In the time of tumult that was the American Revolution, enslaved and free blacks found themselves on both sides of the conflict.
The stories of how African Americans shaped and were shaped by the American Revolution are told in “Forgotten Soldier,” a new special exhibition at the American Revolution Museum that opens June 29.
The exhibition provides a fuller picture of the American Revolution by drawing attention away from the marque names of white generals and statesmen such as George Washington and Thomas Jefferson, and focusing on the less well-known black people who also lived during those times.
“What we really want to do is shift your gaze to see history though a new lens,” special exhibition curator Katherine Gruber said. “It’s important to tell stories that are rarely told.”
Those stories are told through rare artifacts and documents, interactive exhibits and artwork. Together, they paint a picture of the experiences of African Americans — some siding with the rebels to establish an independent country, and others remaining loyal to the British.
The power and responsibility of choice is a cornerstone of the exhibition — as with Washington and Jefferson, enslaved and free blacks were forced to make choices about how they would navigate a war that nobody could say with certainty how it would end. Oftentimes for enslaved people in the colonies, the choice boiled down to what an individual thought was the best chance for personal freedom, Gruber said.
Among the experiences explored in the exhibition are those of Crispus Attucks, a formerly enslaved sailor who died in the Boston Massacre, and Thomas Carney, who was born free and served in the Continental Army.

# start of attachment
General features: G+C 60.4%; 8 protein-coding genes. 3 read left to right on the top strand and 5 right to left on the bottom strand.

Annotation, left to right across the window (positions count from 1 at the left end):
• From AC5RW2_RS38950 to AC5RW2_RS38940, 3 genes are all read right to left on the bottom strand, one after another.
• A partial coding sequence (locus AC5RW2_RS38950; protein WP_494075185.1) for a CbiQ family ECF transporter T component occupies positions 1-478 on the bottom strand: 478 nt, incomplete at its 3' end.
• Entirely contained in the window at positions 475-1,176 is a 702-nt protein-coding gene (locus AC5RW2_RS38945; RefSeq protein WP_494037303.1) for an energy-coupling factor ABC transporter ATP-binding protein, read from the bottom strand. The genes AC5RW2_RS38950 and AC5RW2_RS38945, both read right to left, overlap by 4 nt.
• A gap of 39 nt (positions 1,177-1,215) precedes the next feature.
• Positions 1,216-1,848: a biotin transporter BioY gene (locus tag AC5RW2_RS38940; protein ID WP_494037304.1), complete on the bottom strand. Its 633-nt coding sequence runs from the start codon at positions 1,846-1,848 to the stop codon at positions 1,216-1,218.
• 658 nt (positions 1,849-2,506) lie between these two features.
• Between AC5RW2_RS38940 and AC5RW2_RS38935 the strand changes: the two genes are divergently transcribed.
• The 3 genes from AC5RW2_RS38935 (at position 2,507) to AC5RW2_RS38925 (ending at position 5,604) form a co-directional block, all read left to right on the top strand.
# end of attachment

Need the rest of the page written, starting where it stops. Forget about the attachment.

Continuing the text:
Dunmore’s Proclamation of 1775, a document by Virginia’s last royal governor that promised freedom to all enslaved blacks owned by patriots who took up arms on behalf of Britain, is among several significant loaned artifacts included in the exhibition.
Also on view will be Article Seven of the Treaty of Paris, which ended the American Revolution. The article ordered British forces to withdraw from the newly independent colonies “without causing any Destruction, or carrying away any Negroes or other Property of the American inhabitants.”
In the exhibition’s interactive activities, visitors will be able to learn about James Lafayette, an enslaved patriot spy, and objects used to pass spy messages, as well as items used by black soldiers in the Continental Army.
Original artwork by contemporary artist Titus Kaphar will lend a modern flavor to the exhibition. Kaphar, a 2018 MacArthur Fellow, will debut a commissioned sculpture that allows visitors to more fully consider the black soldiers who are often overlooked in historical accounts of the American Revolution.
The decision to include a black contemporary artist was made to tell the story of the people highlighted in the exhibition in a different way.
“This can be difficult history. We were looking for a way for folks to help tell this story,” Gruber said.
Jamestown-Yorktown Foundation, which operates the museum, found a willing partner in Kaphar. Kaphar uses his work to ask the viewer to consider history in a new light, one that places a larger emphasis on the contributions of African Americans to American history. The foundation commissioned the sculpture that appears in the exhibition.
Kaphar’s paintings and sculptures have been featured in exhibitions and permanent collections at institutions like the Smithsonian National Portrait Gallery. The artist has also been profiled in The New York Times.
Gruber said the exhibition will hopefully fill a gap in American history, reminding modern-day Americans that the Revolutionary generation was made up of people not dissimilar to themselves, and included people of diverse backgrounds and experiences.
“There’s a serious part of the story that’s missing,” she said.
“Forgotten Soldier” exhibition
When: June 29 to March 22, 2020.
Where: American Revolution Museum at Yorktown.
Cost: The exhibition is free with paid admission to the museum. Residents of York County, James City County and Williamsburg, as well as College of William and Mary students, receive free admission with proof of residency.
Jack Jacobs, 757-298-6007, email@example.com, @jajacobs_